June marks the fourth month that I have tracked Jane's dividend income from her Traditional and Roth IRAs. Unlike the taxable account, we did not start making significant changes to her retirement accounts until after the first of the year. Because of this, there were a number of stocks in her retirement accounts that didn't register their first dividend until April or May. Now that the majority of companies are seasoned, we are seeing a steady stream of dividend income rolling in for Jane.
I've decided to write Jane's retirement review as a separate series than the taxable account because the approach we are using is slightly different than the approach used in developing the taxable account. The goal of this series is still to develop a database that allows for month-over-month and, eventually, year-over-year (YoY) comparisons that demonstrate the power and simplicity of dividend investing. In addition to documenting the past, I also like to forecast the upcoming month of dividends because I believe it helps keep expectations in check. Those who have read this series previously should be pleasantly surprised by the updated tables that provide information as requested by many in the comment section. I will always do my best to incorporate feedback provided since I typically benefit from many of the great suggestions I have received so far.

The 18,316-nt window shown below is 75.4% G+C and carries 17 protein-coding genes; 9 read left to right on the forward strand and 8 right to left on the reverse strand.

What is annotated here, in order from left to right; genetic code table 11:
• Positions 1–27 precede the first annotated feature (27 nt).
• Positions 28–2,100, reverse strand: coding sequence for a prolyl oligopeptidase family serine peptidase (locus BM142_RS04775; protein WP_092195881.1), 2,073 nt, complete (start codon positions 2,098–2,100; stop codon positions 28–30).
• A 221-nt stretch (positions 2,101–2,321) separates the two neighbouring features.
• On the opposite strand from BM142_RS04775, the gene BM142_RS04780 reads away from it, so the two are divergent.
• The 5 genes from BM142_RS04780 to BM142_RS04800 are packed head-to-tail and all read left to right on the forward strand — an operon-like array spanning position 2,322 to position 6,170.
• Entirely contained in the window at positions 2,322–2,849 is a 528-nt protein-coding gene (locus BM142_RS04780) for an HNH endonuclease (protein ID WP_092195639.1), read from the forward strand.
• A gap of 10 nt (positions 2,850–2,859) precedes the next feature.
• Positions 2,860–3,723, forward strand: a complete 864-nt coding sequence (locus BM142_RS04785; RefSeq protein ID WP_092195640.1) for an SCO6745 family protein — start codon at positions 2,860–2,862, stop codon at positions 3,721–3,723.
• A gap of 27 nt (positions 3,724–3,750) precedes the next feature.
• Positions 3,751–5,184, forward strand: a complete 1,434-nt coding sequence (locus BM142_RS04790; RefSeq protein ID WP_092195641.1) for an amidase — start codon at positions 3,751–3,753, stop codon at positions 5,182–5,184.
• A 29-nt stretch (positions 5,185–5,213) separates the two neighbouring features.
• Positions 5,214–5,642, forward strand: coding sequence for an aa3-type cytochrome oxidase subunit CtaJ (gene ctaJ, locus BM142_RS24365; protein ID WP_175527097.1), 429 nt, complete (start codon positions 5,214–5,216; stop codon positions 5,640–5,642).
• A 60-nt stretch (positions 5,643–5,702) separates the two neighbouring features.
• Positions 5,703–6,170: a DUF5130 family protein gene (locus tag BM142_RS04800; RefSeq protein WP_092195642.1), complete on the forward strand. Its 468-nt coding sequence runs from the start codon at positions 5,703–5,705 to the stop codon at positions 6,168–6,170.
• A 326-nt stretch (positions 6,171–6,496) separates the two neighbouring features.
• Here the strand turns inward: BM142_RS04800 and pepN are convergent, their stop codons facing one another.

The primary difference between the retirement accounts and the taxable account is that there will be active trading done within Jane's retirement accounts. (I provide examples and explain this part of the strategy more clearly later in the article). Active trading in the retirement accounts will help shield her from capital gains.
Although this may sound repetitive, I would like to include a disclaimer that this article is based on an actual portfolio for clients of mine. The goal is to build a portfolio of dividend-paying stocks, bonds, etc., that will continue to produce a growing and long-lasting income stream and preservation of capital. Capital appreciation is the least important characteristic of this portfolio. It is important that you do your own research when creating a portfolio that meets your needs!
Dividend And Distribution Increases
Companies that increased their dividend or paid a special dividend include:
- Travelers Insurance (TRV)
- International Business Machines (IBM)
- Johnson & Johnson (JNJ)
- Main Street Capital (MAIN)
Travelers Insurance - With an extremely low payout ratio and strong cash flows, TRV is one insurance company that I believe is worth holding for the long run. Even though it missed earnings back in April, the overall performance was solid in that net written premiums were up 5% YoY, and earnings came in at $2.46/share compared with $2.16/share during the same period in 2017. Keep an eye on the upcoming earnings on 7/19 as any positive news should cause the stock to move higher.
TRV's dividend was increased from $.72/share per quarter to $.77/share per quarter. This represents an increase of 6.9% and a new full-year payout of $3.08/share compared with the previous $2.88/share. This results in a current yield of 2.40% based on a share price of $128.19.